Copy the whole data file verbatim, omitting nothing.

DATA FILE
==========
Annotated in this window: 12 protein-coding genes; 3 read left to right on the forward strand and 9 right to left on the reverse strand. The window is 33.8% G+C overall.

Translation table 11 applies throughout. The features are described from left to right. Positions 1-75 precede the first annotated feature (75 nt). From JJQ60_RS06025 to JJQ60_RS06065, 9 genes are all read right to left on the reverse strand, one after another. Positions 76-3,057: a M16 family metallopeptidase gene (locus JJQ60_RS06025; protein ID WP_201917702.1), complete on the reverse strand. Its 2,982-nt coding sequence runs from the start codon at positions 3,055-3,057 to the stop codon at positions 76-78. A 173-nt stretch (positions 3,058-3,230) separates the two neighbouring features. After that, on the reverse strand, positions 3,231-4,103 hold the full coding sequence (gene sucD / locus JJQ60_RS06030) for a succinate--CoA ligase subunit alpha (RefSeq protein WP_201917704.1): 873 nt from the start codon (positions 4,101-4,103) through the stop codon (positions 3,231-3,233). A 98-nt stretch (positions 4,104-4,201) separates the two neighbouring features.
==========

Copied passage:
Annotated in this window: 12 protein-coding genes; 3 read left to right on the forward strand and 9 right to left on the reverse strand. The window is 33.8% G+C overall.

Translation table 11 applies throughout. The features are described from left to right. Positions 1-75 precede the first annotated feature (75 nt). From JJQ60_RS06025 to JJQ60_RS06065, 9 genes are all read right to left on the reverse strand, one after another. Positions 76-3,057: a M16 family metallopeptidase gene (locus JJQ60_RS06025; protein ID WP_201917702.1), complete on the reverse strand. Its 2,982-nt coding sequence runs from the start codon at positions 3,055-3,057 to the stop codon at positions 76-78. A 173-nt stretch (positions 3,058-3,230) separates the two neighbouring features. After that, on the reverse strand, positions 3,231-4,103 hold the full coding sequence (gene sucD / locus JJQ60_RS06030) for a succinate--CoA ligase subunit alpha (RefSeq protein WP_201917704.1): 873 nt from the start codon (positions 4,101-4,103) through the stop codon (positions 3,231-3,233). A 98-nt stretch (positions 4,104-4,201) separates the two neighbouring features.